In the present case, RPC is seeking “to recover in tort what are essentially contract damages.” Daanen & Janssen, 573 N.W.2d at 847. RPC attempts to do that by selective pleading to avoid the Wisconsin Economic Loss Doctrine, but even skillful pleading does not transform the damages sought into tort claims to make up for what hindsight shows was the lack of a sufficient sales contract to protect RPC. Tort law does not provide a remedy in cases where the commercial parties “are free to allocate the risk of economic loss by disclaiming or limiting their respective liabilities by contract.” See id. at 847-48 (citation omitted). RPC failed to do that, although the record shows that RPC had experienced trouble with its prior food conveyor (although not a belt system) and was seeking a remedy with a new and reliable conveyor for its food products business. Why RPC did not seek contract and warranty protection with its new system does not appear. If it had, this lawsuit might have been avoided. That RPC chose instead to rely on Kemutec’s advertising and self-serving promotions does not change this action from contract to tort. In a commercial relationship, liability is determined by contract. RPC should have sought performance guarantees from Kemutec or gone elsewhere for equipment with warranties. RPC knew what could or might happen, and it did. See id. at 849 (“[Daanen] could have anticipated production problems caused by equipment failures and guarded against such failures by purchasing insurance or through allocating these risks by contract.”). A protective contract may or may not justify the increased cost, but without such a contract there remains the risk that RPC chose to take. These commercial parties had complete freedom to contract. We cannot do for RPC what it did not do. See id. (“We see no reason to intrude into the parties’ allocations of risk of economic loss and to extricate the parties from their bargains.”).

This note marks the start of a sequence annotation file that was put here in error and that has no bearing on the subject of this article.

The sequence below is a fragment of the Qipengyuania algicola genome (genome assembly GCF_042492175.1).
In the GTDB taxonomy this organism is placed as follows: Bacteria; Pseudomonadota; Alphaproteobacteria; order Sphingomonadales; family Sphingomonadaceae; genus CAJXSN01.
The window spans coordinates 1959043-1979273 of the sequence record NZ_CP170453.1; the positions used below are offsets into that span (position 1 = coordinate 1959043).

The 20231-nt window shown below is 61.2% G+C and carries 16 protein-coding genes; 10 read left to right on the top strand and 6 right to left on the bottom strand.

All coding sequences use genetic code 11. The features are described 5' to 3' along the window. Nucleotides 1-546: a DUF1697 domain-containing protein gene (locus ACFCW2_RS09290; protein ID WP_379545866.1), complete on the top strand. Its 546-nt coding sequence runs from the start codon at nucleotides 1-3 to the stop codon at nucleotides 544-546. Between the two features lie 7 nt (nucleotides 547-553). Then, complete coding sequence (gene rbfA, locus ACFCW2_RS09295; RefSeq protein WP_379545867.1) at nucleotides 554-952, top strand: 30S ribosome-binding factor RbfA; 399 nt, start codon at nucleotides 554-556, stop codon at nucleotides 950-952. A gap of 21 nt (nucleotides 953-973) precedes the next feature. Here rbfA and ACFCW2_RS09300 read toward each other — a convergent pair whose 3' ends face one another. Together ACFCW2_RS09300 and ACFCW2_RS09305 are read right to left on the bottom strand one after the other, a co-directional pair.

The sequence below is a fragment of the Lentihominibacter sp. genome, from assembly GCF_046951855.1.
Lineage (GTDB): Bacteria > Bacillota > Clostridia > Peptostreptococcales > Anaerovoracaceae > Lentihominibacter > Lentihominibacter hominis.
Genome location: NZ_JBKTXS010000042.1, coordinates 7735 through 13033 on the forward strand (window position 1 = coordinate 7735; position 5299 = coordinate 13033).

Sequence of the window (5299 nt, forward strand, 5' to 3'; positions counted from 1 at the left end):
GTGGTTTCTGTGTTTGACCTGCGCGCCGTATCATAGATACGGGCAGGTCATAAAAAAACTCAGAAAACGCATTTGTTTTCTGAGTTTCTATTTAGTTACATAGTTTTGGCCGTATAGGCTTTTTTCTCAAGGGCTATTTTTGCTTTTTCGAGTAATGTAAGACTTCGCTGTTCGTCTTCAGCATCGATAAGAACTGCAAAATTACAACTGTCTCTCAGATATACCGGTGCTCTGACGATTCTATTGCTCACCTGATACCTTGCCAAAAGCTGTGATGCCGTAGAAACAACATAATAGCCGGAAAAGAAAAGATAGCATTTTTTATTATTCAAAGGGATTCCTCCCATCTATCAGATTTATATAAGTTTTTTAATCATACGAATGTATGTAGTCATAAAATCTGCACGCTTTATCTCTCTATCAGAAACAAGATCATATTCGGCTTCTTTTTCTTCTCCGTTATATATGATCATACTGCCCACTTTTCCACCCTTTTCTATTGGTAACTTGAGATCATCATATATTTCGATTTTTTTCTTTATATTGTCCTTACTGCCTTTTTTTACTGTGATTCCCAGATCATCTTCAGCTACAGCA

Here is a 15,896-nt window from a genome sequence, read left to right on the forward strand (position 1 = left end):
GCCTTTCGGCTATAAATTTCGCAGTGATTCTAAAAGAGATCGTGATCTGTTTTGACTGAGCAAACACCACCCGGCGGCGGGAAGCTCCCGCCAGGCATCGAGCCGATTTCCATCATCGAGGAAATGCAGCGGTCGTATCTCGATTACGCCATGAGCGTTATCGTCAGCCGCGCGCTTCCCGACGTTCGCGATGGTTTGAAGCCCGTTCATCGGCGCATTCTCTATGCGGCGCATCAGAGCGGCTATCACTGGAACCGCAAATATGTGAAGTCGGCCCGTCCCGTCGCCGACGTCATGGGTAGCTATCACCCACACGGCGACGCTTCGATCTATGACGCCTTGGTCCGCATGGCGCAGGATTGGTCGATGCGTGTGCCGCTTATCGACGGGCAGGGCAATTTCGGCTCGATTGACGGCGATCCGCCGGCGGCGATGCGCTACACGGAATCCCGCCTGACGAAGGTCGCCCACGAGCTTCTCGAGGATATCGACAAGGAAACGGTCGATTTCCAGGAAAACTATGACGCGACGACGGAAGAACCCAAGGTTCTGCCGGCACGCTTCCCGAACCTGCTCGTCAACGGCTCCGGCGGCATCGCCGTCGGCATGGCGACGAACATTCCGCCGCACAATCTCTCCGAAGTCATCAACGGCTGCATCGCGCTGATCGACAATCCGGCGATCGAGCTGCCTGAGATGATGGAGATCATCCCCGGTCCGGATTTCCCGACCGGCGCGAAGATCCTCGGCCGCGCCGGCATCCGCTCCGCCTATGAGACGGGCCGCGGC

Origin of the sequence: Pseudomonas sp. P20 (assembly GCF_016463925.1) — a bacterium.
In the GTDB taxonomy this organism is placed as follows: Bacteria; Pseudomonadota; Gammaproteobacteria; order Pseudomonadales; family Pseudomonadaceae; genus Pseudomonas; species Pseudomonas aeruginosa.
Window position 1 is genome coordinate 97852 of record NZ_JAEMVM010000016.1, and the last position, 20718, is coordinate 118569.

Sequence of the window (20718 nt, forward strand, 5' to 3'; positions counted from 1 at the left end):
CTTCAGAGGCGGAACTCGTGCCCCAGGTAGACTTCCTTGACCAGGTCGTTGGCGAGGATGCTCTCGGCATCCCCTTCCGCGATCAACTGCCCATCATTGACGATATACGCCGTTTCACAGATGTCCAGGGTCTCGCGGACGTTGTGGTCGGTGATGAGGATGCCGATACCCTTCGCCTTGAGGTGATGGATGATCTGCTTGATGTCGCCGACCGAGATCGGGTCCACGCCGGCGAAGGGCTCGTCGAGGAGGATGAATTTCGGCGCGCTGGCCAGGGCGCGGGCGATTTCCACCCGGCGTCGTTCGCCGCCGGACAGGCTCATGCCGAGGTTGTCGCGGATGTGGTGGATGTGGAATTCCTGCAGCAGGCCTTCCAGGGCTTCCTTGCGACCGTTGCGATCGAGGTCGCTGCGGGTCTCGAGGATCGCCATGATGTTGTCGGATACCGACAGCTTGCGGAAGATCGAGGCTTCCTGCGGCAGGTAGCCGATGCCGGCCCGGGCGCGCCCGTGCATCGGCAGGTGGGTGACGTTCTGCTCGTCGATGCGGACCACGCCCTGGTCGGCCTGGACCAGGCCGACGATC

We have used the words of the Wisconsin Supreme Court as found in the various quotes above rather than try to paraphrase the holding. The Wisconsin Supreme Court chose its words carefully in explaining its Economic Loss Doctrine and this court is not at liberty to disregard that comprehensive opinion.


As it turns out, RPC’s recall of its products and its other precautionary actions no doubt saved RPC’s reputation as a reliable and trustworthy food manufacturer even though it must lose this tort dispute. The other arguments of RPC are without merit.


The judgment of the district court is affirmed, leaving RPC’s warranty claims to be resolved by that court.





Throughput is defined as “an amount of raw material put through processing or finishing operations in a specific time.” Webster’s Third New International Dictionary 2385 (1981).


Other pertinent facts will be mentioned where needed, but for a comprehensive review of all the facts and issues, see Rich Products Corp. v. Kemutec, Inc., 66 F.Supp. 2d 937 (E.D. Wis. 1999).